Coney Island Whitefish

A sticker on the dispenser
in the truck stop men’s room warns
that abstinence and monogamy
are the only safe roads,
but condoms hitch a ride
wherever they can.

New Yorkers call used rubbers
floating in the Atlantic
“Coney Island Whitefish,”
and the foil they come in
turns up on beaches everywhere
in swirled indentations of sand.

Prophylactics are willing
to protect smugglers
by sliding through tunnels
of the digestive tract
bearing cargoes of cocaine
and other kinds of death.

They sweat and squirm
in wallets, wait patiently
in purses, sleep in sock drawers
and nightstands, always ready
to hold back a life
or save one.

about the author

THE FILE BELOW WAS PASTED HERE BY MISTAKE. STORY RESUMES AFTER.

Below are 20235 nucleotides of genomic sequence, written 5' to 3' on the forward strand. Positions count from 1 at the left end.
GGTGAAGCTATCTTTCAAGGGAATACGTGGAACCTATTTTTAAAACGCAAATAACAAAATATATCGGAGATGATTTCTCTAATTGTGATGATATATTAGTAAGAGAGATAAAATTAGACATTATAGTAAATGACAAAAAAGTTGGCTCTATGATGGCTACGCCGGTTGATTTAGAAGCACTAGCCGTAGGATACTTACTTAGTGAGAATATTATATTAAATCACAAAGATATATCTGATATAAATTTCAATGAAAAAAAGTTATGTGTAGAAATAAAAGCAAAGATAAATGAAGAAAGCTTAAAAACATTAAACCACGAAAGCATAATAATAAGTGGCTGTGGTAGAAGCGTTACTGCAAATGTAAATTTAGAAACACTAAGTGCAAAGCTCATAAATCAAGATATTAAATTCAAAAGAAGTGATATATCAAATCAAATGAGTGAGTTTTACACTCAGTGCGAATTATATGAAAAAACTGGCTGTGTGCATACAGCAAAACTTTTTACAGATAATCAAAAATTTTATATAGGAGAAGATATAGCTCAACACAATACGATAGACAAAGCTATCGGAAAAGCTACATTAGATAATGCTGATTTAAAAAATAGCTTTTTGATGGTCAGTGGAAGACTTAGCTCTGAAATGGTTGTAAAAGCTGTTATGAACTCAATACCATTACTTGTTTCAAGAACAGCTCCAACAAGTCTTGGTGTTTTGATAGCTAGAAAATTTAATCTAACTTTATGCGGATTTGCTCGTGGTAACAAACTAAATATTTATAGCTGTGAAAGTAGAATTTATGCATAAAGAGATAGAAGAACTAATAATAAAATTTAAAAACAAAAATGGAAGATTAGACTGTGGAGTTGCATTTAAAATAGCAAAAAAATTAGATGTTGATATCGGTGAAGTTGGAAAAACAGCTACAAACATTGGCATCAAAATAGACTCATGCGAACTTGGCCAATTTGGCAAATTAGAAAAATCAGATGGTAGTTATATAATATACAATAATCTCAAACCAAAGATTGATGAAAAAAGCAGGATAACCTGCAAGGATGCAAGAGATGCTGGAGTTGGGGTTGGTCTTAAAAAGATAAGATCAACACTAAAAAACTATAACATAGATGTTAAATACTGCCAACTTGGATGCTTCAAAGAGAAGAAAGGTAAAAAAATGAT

David Lee Garrison started writing poetry as a sophomore in high school as a way of dealing with adolescent lust and angst. He hasn’t gotten over those feelings, and still writes poems about high school, even though he will be attending his fiftieth reunion in 2013. “My main goal as a poet is to communicate, so my poems are not hard to understand with a first reading. In all of them, however, I try to achieve a depth that invites a second or third reading as well.” David’s book of poems, Playing Bach in the DC Metro (Browser Books Publishing), is now available at